You know the thesis that Freud put forward to explain away Judaism and Christianity: A tribe of young men, existing in the primeval mists of time, got together, killed their father and then slept with their mother.

The Jews, Freud contends, repeated primeval man’s sin by killing their father, Moses, in the desert. Christianity was successful, again according to Freud, because it allowed for the relief of the guilt complex from which mankind suffered for the primeval killing of the father. The son died at the request of the father, thus making up for the initial murder of the father.
Of course, Freud’s whole theory falls apart when one simply asks the question, “Why the initial guilt? Why, if man is only a glorified ape, should he feel guilty about killing his father and sleeping with his mother?” When Freud projects a feeling of guilt onto primeval man, he assumes a spiritual dimension to man’s existence that is derived from the religion which he says is a sick delusion.

While still accepting most of Freud’s theories, Jung rejected the notion that religious belief was necessarily a neurosis. He found in his study of dreams that all people had dreams with religious symbols in them. Was everybody then neurotic? Yes, Freud said. No, Jung said.
On the face of it, it would seem that Jung is the friend of religious faith, and that the believer and the seeker can cozy up to him for warmth and protection. “There, there, you are not neurotic or sick like Grandpa Freud says. It is perfectly all right to believe what you believe. Just trust Papa Jung. Here is a candy bar.” And indeed, many Catholic priests and Protestant ministers have cozied up to Jung.

But I would rather have an enemy like Freud than a friend like Jung. I’ll never forget the excitement with which I read Jung’s book, Modern Man in Search of a Soul, and that by his disciple, Joseph Campbell, The Hero with a Thousand Faces. Nor will I ever forget my disappointment – actually ‘depression’ would describe it better – when I finished the books. Jungian psychology is just pantheism. “Your religion is okay, Mr. Hindu, and yours, Mr. Christian, and yours, Mr. Moslem, and everybody else’s. We are all part of the great cosmic force...” Blah, blah, blah. Just another form of atheism, but more dangerous than Freud’s because it presents itself as benign. I remember screaming at Jung, after reading Modern Man in Search of a Soul: “Are you not man like me, subject to death and decay like me? What think you of Christ and His claim, ‘I am the resurrection, and the life: he that believeth in me, though he were dead, yet shall he live: And whosoever liveth and believeth in me shall never die’?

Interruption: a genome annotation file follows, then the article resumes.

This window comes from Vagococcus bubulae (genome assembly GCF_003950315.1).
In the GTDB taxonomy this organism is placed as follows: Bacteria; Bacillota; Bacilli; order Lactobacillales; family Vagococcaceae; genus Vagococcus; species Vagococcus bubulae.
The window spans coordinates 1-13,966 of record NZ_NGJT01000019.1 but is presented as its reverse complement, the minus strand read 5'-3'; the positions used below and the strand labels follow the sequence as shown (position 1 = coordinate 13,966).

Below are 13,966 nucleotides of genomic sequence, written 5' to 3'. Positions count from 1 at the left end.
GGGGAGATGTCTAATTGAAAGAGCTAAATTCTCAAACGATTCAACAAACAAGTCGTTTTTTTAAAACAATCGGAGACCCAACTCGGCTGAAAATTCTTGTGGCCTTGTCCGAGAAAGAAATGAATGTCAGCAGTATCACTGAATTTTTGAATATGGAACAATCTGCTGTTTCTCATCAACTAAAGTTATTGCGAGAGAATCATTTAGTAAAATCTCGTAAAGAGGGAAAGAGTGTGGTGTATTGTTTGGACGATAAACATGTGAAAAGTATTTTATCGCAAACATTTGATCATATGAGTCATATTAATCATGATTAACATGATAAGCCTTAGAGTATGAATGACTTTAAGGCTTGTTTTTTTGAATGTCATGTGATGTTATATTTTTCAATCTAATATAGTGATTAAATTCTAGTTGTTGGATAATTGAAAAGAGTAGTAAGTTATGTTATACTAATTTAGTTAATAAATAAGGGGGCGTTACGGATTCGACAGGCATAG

And to Campbell: “If Christ is not the Hero, above all other heroes, the one to whom the rest of the heroes point, of what use is the hero’s journey? For what purpose does he sally forth?”
Jung and the Jungians are a pantheistic dead end.There is no personal element in their ‘cosmic force,’ and hence no real religion either; nor is there any real religion in all of the psychiatric desert.